Can You Fire a Ministry Volunteer? 5 ways to deal with “the Heat”
By Darleen C. Walter
Donald Trump, the bad-haired, wheeling-dealing entrepreneur, seems to have succeeded in an unlikely forum: reality TV. On NBC’s hit show, The Apprentice, Trump weeds through eager young professionals by throwing odd business challenges at them on the unforgiving streets of New York City. Every show ends with a climactic visit to the boardroom where Trump eliminates another player with the simple words: “You’re fired.” The words coolly spring from his lips without even trace amounts of emotion. He makes it look effortless, even fun.
In Trump’s world, firing is easy and fun-no big deal. But in the church, firing any-one is a big deal, and it’s never easy or fun. For church leaders, those words may be easily rehearsed in our minds but they often stumble their way across our lips, holding tightly to our tongues as we try to spit them out. Letting goof a church volunteer is perhaps even more difficult. Can it be done? Can you fire a volunteer? The answer is “yes,” but it’s rarely an easy yes.
In spite of the challenge, church leaders are called to fight the volunteer fires that can flame up when you least expect them. Some volunteers are hard to work with and frighten away others. Some have negative attitudes and try to spread their discontent like wildfire. Infernos that need extinguishing can range from something as consuming as a moral indiscretion to the more common scenario of a volunteer whose gifts don’t match the ministry’s needs.
We spend a lot of time discussing how to involve more volunteers in ministry, and with good reason. Yet we seldom share the insights learned by plowing through sticky volunteer situations. So let’s set aside, in a place of honor, the 99 percent of church volunteers who make serving a joy. For this article, let’s hone in on five practical ways to deal with the difficult one percent.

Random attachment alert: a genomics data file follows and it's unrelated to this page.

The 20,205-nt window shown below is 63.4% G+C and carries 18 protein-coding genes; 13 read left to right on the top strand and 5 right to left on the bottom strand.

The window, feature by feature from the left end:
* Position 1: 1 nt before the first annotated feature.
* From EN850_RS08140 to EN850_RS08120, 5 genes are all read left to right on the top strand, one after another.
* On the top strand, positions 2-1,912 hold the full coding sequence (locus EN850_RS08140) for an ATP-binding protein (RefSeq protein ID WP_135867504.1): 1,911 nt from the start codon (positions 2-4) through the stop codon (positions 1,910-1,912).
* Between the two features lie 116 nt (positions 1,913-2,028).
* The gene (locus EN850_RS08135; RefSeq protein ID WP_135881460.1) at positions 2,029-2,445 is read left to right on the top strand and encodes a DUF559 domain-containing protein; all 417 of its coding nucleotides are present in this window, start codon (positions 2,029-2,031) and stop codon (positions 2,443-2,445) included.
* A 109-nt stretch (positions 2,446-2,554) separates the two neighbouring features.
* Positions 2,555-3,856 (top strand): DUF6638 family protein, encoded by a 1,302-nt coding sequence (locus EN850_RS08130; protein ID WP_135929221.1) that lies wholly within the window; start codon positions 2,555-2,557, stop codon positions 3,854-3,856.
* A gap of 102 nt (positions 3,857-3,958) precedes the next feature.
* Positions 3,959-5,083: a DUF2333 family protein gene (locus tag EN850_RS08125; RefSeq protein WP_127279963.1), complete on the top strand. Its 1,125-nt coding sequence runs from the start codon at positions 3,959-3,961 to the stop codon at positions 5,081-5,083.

1. Spark their interest in another area. Redirecting volunteers whose gifts and abilities aren’t meshing with the area of ministry is a strategy that usually succeeds in the long run. Many times volunteers feel obligated to serve in an area they’ve committed to, even when they aren’t passionate about that ministry or aren’t particularly gifted for it. They could be unaware of their own gifts and of other ministries that would be a better fit for them. When volunteers’ gifts and interests lock tightly with a ministry that needs them, everyone wins.
Ask volunteers to evaluate -their gifts and abilities. Have they ever thought about serving in a different ministry area better suited to their gifts? Clearly communicate the congregation’s goal for them to serve God with joy in a ministry that best matches their gifts and abilities.